CAA’s 110th Annual Business Meeting Agenda

posted by February 11, 2022

CAA Annual Business Meeting Agenda
Friday, February 18, 2022
1 p.m. CT 

The 110th Annual Business Meeting of the members of the College Art Association will be called to order at 1 p.m. CT on Friday, February 18 at the 2022 Annual Conference. Access to this meeting is included in paid registration and can also be accessed by registering for ”No-cost registration”. Once you have registered, please log into the online conference schedule to attend the meeting.

CAA President, N. Elizabeth Schlatter will preside.

  1. Welcome + Call to Order – N. Elizabeth Schlatter, CAA President
  2. Executive Director’s Report Meme Omogbai, CAA Executive Director + CEO 
  3. Approval of Minutes of 109th Annual Business Meeting [ACTION ITEM]
  4. Financial Report – Georgia Harrell, CAA Treasurer + Robert Tofolo, CAA Head of Operations
  5. Old/New Business
  6. Board Member Election Results – N. Elizabeth Schlatter, CAA President
  7. Adjourn

Proxies

If you are unable to attend the Annual Business Meeting, kindly complete a proxy online to appoint the individuals named thereon to (i) vote, as directed by you, for directors, and, at their discretion, on such other matters as may properly come before the Annual Business Meeting; and (ii) vote on any and all adjournments thereof. A proxy, with your vote for directors, must be received no later than 5 p.m. CT Thursday, February 17th, 2022.

Next Meeting – 2023 

The 111th Annual Business Meeting of the College Art Association will be held in New York in 2023, precise date to be announced.

 

 

Digital Humanities at the 110th Annual Conference

posted by February 03, 2022

The upcoming Annual Conference this winter and spring will feature a number of sessions that discuss issues related to the digital humanities and art. See below for links to explore sessions that relate to these topics in the conference schedule.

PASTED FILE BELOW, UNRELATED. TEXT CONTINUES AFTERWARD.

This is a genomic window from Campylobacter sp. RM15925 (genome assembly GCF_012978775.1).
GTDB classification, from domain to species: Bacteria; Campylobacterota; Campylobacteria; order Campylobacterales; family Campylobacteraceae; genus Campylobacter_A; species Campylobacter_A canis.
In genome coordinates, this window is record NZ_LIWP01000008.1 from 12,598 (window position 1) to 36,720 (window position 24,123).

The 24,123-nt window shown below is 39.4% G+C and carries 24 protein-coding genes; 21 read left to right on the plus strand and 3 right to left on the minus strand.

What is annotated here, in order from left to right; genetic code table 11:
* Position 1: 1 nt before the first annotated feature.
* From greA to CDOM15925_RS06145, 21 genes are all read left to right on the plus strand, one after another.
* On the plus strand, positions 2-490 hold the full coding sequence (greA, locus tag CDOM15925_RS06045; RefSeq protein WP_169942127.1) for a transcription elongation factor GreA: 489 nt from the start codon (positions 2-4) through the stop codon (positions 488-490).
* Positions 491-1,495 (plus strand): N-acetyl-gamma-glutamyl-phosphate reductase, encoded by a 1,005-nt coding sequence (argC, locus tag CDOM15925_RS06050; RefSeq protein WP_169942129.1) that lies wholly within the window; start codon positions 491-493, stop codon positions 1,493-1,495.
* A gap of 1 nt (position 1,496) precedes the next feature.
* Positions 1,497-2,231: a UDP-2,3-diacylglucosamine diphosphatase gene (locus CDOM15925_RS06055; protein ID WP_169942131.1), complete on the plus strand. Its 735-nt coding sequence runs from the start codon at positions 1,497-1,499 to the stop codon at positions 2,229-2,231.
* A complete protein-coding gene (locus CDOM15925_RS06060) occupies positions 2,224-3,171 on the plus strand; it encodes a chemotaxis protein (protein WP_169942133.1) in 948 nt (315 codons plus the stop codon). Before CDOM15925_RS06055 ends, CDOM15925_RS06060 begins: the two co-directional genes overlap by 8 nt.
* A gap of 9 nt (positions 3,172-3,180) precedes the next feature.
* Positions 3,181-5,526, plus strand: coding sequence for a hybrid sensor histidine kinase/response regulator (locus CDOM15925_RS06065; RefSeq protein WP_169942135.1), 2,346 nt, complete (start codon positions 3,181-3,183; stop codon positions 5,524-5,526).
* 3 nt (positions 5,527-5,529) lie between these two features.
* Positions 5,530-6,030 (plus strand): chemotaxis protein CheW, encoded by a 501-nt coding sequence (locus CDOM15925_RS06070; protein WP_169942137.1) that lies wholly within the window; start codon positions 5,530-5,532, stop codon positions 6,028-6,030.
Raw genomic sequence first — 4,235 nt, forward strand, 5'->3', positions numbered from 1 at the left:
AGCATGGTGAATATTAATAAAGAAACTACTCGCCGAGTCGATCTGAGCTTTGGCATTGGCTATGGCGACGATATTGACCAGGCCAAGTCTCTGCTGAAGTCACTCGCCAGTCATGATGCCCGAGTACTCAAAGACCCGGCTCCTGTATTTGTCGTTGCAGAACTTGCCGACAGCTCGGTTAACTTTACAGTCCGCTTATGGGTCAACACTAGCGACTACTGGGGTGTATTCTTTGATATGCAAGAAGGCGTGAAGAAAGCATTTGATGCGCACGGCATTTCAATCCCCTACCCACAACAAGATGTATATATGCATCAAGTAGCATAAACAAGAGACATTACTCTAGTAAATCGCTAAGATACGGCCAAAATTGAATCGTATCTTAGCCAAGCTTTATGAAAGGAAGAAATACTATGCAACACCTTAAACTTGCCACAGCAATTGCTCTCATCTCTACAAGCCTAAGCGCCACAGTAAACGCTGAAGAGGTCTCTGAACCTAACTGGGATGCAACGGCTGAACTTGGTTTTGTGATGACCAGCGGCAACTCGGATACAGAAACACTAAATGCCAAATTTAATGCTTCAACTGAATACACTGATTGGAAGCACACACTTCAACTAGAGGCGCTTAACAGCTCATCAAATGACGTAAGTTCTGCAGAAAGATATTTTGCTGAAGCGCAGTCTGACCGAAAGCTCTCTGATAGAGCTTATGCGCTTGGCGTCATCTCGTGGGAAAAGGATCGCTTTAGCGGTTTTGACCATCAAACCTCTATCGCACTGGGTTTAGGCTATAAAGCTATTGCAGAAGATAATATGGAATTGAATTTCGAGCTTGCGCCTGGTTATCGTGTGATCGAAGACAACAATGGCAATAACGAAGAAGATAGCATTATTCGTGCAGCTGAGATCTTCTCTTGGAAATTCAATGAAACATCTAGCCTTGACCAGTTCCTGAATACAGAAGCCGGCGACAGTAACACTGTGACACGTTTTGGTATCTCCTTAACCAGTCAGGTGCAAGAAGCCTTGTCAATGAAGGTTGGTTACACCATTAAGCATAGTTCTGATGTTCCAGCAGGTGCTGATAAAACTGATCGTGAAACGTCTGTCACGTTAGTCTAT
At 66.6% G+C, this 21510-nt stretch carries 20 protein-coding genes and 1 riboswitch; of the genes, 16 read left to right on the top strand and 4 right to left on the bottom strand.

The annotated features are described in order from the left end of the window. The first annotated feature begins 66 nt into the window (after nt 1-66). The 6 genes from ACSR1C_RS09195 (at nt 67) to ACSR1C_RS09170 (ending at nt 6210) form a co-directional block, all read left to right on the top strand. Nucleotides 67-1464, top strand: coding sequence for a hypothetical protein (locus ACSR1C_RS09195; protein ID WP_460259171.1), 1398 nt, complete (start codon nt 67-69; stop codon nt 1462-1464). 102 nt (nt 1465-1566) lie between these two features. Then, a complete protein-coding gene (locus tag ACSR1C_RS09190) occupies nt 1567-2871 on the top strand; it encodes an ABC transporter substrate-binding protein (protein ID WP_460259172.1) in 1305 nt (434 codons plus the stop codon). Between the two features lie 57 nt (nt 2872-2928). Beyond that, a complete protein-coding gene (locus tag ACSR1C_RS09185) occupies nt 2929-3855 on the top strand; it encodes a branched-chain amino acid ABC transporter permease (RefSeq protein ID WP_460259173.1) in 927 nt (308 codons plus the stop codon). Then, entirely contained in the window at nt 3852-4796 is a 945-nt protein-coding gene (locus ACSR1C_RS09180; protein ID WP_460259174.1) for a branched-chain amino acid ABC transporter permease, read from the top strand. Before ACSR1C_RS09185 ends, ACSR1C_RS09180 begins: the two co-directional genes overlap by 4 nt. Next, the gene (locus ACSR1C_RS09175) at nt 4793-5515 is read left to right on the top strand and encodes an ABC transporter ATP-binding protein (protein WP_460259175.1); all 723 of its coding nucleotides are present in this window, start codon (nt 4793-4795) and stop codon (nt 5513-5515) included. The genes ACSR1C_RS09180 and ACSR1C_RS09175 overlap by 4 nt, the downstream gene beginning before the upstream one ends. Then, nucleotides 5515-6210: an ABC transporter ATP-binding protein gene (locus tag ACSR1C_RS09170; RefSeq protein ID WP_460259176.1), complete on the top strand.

See the rest of this year’s conference schedule online! Register for CAA’s upcoming conference and learn more at our registration page. After you register, sign into the app and create your own custom schedule using the tools and filtering options on the side (switch time zones in the upper left of the app: CST for in-person and your own time zone for virtual).


 

Sessions on Digital Humanities

 

Critical Cataloging Conversations in Teaching, Research, and Practice
VISUAL RESOURCES ASSOCIATION (VRA)
Friday, February 18, 2022
11:00 a.m. – 12:30 p.m. CST (12:00 p.m. – 1:30 p.m. EST)
Bridget Madden, University of Chicago

Dismantling the Patriarchal Canon: Foregrounding Women Artists and Patrons through Digital Art History
DIGITAL ART HISTORY SOCIETY
Friday, March 4, 2022
11:00 a.m. – 12:30 p.m. CST (12:00 p.m. – 1:30 p.m. EST)
Tracy Chapman Hamilton
Dana Hogan, Duke University
Mariah Proctor-Tiffany, California State University, Long Beach

Archival Imaginaries and Futurities in Contemporary Art from SWANA
Saturday, February 19, 2022
4:30 p.m. – 6:00 p.m. CST (5:30 p.m. – 7:00 p.m. EST)
Lara Fresko Madra, Cornell University
Kareem Estefan, Brown University

New frontiers: creating, collecting, preserving and displaying digital based art of Russia and Eastern Europe
Saturday, February 19, 2022
4:30 p.m. – 6:00 p.m. CST (5:30 p.m. – 7:00 p.m. EST)
Natalia Kolodzei, Kolodzei Art Foundation

The Living Catalogue Raisonné
CATALOGUE RAISONNÉ SCHOLARS ASSOCIATION
Saturday, February 19, 2022
9:00 a.m.– 10:30 a.m. CST (10:00 a.m. – 11:30 a.m. EST)
Joan Pachner
Marin R Sullivan, Sculptural Things


 

Sessions on Digital Media

 

Digital Realms in Practice
Thursday, February 17, 2022
4:30 p.m.- 6:00 p.m. CST (5:30 p.m. – 7:00 p.m. EST)

Diverse Resources for New Media
Thursday, February 17, 2022
4:30 p.m.- 6:00 p.m. CST (5:30 p.m. – 7:00 p.m. EST)
Nadav Assor, Connecticut College

New frontiers: creating, collecting, preserving and displaying digital based art of Russia and Eastern Europe
Saturday, February 19, 2022
4:30 p.m.- 6:00 p.m. CST (5:30 p.m. – 7:00 p.m. EST)
Natalia Kolodzei
Kolodzei Art Foundation